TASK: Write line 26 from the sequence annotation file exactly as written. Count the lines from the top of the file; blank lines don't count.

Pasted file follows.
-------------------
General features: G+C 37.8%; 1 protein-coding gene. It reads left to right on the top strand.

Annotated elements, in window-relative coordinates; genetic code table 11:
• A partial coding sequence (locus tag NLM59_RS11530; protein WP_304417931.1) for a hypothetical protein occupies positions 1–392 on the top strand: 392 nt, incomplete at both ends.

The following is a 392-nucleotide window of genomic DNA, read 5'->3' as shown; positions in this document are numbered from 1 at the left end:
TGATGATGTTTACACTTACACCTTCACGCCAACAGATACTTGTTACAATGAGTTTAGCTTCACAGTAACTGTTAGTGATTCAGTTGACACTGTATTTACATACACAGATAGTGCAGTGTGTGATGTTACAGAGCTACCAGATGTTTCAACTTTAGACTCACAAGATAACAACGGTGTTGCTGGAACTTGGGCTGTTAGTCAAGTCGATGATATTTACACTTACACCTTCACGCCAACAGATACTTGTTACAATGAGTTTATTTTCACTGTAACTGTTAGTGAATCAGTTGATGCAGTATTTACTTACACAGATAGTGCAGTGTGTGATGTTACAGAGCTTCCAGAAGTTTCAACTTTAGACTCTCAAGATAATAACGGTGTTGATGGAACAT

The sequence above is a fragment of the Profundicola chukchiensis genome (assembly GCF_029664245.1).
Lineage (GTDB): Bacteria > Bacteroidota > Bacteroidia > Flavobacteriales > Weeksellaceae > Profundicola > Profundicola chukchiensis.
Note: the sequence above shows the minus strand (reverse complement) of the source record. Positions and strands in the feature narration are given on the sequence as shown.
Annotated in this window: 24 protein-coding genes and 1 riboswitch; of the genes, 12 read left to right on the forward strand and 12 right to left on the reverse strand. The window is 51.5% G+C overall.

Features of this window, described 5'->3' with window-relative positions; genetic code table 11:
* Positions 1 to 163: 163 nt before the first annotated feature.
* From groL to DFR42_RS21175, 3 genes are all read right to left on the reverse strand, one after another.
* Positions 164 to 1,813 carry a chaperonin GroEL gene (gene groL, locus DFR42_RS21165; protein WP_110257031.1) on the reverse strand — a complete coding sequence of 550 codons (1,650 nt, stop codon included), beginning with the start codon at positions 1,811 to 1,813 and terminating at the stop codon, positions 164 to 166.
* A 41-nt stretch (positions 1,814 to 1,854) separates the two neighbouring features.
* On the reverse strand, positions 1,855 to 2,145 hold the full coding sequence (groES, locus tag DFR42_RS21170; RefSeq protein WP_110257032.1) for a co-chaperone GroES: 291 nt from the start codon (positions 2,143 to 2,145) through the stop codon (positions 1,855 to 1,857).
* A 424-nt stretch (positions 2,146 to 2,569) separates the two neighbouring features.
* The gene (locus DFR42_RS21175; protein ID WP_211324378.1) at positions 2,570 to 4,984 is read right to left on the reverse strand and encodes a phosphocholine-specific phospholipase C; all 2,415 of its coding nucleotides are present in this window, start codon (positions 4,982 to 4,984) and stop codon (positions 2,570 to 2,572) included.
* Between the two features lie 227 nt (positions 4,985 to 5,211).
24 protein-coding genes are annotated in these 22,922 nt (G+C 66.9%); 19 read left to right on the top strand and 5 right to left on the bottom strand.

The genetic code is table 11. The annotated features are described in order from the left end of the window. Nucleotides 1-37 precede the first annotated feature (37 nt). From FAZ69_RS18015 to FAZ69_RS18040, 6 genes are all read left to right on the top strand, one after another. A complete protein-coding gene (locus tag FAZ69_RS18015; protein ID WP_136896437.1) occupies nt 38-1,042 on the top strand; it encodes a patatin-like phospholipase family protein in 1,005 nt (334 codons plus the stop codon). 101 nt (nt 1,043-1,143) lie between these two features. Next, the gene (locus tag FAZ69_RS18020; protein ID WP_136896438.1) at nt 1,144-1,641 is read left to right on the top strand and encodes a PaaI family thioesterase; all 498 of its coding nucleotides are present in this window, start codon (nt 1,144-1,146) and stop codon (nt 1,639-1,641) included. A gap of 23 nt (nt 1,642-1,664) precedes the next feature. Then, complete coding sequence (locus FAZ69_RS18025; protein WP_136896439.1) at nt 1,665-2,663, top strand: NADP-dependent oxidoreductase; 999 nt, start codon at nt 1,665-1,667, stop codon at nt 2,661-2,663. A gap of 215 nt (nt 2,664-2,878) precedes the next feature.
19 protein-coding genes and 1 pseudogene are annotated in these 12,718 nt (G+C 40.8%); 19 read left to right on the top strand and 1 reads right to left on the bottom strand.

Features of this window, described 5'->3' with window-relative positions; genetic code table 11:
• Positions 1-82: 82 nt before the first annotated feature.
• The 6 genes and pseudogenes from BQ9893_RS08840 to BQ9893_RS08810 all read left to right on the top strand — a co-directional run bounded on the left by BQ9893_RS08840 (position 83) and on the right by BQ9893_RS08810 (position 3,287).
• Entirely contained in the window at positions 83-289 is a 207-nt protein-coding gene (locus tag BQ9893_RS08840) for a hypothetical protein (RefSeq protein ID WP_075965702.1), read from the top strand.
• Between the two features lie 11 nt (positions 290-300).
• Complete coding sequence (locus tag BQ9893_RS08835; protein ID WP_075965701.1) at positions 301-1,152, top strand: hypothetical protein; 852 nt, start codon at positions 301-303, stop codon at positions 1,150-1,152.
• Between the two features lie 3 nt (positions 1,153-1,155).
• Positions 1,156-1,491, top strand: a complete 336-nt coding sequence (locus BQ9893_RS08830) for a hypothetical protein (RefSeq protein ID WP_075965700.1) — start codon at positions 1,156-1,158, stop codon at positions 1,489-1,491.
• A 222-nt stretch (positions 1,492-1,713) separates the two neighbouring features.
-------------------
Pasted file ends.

• Between the two features lie 11 nt (positions 290-300).